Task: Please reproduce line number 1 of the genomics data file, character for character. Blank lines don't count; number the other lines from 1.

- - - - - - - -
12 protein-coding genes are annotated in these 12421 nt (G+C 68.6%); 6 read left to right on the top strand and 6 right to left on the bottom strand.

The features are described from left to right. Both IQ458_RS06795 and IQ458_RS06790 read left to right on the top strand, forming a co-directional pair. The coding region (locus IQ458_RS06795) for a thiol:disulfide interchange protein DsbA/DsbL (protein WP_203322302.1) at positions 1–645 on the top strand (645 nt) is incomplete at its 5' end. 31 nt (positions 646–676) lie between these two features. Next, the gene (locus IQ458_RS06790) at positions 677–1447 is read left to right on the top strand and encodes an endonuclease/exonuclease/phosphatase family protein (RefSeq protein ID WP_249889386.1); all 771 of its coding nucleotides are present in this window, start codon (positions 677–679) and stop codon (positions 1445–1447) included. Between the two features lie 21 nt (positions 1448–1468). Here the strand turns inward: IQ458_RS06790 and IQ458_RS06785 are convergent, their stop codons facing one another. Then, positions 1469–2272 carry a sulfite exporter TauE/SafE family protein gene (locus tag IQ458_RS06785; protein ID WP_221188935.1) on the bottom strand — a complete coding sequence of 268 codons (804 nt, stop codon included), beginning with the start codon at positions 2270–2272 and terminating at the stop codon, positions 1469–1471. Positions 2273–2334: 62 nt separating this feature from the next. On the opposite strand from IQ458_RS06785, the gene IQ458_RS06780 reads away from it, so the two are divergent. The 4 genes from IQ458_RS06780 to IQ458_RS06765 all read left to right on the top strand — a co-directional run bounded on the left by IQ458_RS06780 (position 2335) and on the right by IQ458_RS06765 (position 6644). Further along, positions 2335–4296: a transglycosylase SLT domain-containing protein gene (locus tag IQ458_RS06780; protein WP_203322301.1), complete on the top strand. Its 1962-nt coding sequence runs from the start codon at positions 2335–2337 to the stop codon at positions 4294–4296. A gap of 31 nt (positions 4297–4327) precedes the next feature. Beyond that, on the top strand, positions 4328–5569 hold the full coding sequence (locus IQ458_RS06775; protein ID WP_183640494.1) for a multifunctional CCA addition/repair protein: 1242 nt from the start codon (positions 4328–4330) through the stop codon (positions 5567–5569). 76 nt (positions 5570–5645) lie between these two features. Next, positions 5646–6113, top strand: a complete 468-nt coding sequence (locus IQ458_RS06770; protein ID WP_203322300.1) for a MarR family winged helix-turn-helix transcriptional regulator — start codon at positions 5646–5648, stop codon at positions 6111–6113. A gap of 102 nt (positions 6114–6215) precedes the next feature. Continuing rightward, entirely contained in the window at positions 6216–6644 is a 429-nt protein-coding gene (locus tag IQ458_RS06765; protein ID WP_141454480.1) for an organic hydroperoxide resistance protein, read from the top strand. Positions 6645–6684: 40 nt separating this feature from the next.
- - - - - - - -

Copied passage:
12 protein-coding genes are annotated in these 12421 nt (G+C 68.6%); 6 read left to right on the top strand and 6 right to left on the bottom strand.